“[…] in 1976, a child allegedly reported to PSU’s Head Football Coach Joseph Paterno, that he (the child) was sexually molested by Sandusky.”
This line appeared in a court order from an insurance coverage case for Penn State. That one line brought back questions about Joe Paterno’s knowledge about Jerry Sandusky’s sexual abuse of boys at Penn State University.
Paterno died shortly before Sandusky faced dozens of charges of sexual abuse. The question at the time was how much did Paterno know about the abuse. The former head coach was known for his legendary achievements in college football. That history was marred by the abuse allegations. His family denied that he participated in any cover-up, however, Penn State funded an investigation that found that Paterno may have known about the abuse in 1998. The current implication from the court order suggests he may have known earlier than that:
The order also cites separate references in 1987 and 1988 in which unnamed assistant coaches witnessed inappropriate contact between Sandusky and unidentified children, and a 1988 case that was supposedly referred to Penn State’s athletic director at the time.
All, the opinion states, are described in victims’ depositions taken as part of the still-pending insurance case, but that, according a PennLive review of the case file, are apparently under seal.
“There is no evidence that reports of these incidents ever went further up the chain of command at PSU,” Judge Gary Glazer wrote, in determining that because Penn State’s executive officers – its president and trustees – weren’t aware of the allegations, he would not bar claims from that time frame from insurance coverage.
There is no evidence verifying these claims.
If the claims are true, it is highly unlikely someone as involved in the athletic department as Paterno was would not have heard about the allegations. It is also unlikely that no one else involved in the school knew about them. These incidents would have happened thirty years ago, and as shown in the criminal case against Sandusky, more allegations followed. It seems improbable that anyone could engage in this level of abuse for three decades without anyone noticing.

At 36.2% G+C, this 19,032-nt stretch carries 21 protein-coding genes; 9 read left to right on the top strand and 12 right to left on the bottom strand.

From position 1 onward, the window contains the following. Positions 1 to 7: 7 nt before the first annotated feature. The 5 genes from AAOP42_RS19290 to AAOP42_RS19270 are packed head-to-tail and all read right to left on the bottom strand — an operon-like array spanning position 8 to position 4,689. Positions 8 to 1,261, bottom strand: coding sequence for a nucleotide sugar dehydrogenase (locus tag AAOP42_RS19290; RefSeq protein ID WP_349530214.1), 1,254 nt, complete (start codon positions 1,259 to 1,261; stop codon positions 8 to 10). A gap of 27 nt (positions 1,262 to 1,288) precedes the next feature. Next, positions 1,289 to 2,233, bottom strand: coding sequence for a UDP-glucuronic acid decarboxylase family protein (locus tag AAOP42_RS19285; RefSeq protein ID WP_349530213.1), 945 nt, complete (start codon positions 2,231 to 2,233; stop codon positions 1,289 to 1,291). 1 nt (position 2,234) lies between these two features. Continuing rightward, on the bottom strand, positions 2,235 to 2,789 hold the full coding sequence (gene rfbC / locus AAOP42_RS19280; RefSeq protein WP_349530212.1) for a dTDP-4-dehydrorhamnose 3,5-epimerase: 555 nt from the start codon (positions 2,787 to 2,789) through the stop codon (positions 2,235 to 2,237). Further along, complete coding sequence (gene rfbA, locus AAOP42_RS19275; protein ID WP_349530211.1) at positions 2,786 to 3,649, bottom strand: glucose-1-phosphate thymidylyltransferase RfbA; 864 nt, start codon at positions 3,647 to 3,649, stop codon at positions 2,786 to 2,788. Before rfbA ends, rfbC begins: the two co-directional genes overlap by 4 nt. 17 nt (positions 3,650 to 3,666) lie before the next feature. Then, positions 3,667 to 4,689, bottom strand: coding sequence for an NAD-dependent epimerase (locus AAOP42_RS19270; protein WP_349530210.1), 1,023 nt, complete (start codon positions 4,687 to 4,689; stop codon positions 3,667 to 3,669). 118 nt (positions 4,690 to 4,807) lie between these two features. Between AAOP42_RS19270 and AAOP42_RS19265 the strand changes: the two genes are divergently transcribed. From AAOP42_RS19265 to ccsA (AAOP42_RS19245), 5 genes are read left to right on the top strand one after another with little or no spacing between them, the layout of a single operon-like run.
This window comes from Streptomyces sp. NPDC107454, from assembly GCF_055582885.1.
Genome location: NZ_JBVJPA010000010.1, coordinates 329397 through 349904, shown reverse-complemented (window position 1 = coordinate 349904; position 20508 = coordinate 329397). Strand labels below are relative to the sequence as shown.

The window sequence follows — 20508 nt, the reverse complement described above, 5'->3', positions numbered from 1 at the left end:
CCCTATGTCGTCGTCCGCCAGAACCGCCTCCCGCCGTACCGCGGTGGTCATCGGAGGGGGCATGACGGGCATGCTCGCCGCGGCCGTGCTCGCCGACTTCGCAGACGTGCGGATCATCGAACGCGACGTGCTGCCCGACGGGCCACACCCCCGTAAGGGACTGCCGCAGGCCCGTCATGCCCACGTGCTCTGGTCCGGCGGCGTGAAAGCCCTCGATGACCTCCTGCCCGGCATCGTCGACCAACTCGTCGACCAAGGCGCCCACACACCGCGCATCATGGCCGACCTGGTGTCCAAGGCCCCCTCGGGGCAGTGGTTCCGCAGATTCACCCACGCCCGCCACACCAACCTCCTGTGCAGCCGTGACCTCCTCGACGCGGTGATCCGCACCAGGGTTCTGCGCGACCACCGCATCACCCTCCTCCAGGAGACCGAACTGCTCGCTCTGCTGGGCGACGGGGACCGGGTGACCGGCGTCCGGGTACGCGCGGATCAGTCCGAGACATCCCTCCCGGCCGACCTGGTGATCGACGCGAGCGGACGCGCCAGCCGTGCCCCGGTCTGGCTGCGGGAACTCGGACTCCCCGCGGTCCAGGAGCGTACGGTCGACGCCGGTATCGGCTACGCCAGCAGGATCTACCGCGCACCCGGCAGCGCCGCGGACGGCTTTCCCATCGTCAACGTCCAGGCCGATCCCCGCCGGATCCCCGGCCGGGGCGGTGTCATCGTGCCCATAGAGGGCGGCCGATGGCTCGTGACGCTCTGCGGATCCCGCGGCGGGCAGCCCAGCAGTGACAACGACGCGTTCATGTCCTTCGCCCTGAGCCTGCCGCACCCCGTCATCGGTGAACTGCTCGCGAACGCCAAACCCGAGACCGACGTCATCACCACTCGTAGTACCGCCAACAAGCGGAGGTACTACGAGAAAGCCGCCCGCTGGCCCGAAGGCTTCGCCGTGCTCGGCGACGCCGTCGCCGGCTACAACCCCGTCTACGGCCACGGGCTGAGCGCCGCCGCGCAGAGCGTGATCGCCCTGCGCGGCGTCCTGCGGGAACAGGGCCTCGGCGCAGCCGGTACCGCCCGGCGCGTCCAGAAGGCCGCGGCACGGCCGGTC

Granted, Paterno is not alive to defend himself and many of the people who may have seen the abuse may no longer be alive either. Any of the victims would be unable to press charges as they would all fall outside of the statute of limitations in Pennsylvania. That alone may keep some of them from coming forward.
Yet I suspect that the more people dig, the more it will become clear that people knew what Sandusky did to boys. They likely turned a blind eye to it because Paterno probably ignored it. I also suspect that if the latter is true, Paterno did not do it out of malice or even indifference. He may not have known how to deal with it. That would not make it right, yet I can understand how someone in his position, at his age, might not want to deal with anything like serial child rapist.
That aspect has been lost on many people. People did not begin abusing children in the 1980s. It happened long before that. The difference is that no one talked about it, and if they did it was couched in different language (most likely anti-gay language). The concept during those times was get over it, and that attitude may have informed Paterno’s silence.
At present, Paterno’s family and their team oppose any negative readings of the document. They argue:
[…] the evidence clearly shows he shared information with his superiors as appropriate.
An allegation now about an alleged event 40 years ago, as represented by a single line in a court document regarding an insurance issue, with no corroborating evidence, does not change the facts. Joe Paterno did not, at any time, cover up conduct by Jerry Sandusky.
Perhaps. And perhaps not. Again, it is difficult to believe Sandysky could abuse so many boys for so long without someone as involved with the school as Paterno hearing about it.